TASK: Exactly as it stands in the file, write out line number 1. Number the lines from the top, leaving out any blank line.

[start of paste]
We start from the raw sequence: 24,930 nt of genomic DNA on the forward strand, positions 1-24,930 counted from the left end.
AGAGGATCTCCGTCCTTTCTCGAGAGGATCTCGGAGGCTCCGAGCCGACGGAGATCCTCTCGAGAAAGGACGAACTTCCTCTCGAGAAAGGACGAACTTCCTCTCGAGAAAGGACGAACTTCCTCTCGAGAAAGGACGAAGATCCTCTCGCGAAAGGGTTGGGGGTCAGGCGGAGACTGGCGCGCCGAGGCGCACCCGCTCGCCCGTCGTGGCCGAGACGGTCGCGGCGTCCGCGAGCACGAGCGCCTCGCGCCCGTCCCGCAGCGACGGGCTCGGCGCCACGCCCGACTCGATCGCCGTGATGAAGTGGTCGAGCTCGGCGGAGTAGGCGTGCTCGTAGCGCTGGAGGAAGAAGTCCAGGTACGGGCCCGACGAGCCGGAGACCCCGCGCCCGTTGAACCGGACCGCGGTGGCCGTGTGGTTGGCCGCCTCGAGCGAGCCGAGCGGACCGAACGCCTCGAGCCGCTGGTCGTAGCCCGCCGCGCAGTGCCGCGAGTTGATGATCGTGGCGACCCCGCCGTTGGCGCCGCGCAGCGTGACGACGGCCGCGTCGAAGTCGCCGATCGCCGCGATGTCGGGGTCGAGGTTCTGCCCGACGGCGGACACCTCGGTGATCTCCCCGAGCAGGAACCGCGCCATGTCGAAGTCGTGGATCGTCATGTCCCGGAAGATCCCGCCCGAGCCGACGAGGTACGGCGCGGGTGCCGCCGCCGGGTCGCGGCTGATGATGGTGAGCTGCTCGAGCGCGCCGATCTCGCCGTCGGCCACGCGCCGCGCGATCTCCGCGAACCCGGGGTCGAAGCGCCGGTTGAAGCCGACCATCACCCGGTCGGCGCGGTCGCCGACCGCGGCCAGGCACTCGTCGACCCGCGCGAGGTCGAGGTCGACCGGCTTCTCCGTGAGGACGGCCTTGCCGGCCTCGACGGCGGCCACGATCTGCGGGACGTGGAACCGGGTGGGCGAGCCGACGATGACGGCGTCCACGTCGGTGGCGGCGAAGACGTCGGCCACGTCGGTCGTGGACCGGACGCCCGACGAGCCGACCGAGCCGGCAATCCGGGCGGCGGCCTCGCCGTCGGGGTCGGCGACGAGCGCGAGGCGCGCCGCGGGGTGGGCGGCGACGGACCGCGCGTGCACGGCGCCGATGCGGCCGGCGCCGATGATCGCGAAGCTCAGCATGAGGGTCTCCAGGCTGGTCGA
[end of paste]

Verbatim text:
We start from the raw sequence: 24,930 nt of genomic DNA on the forward strand, positions 1-24,930 counted from the left end.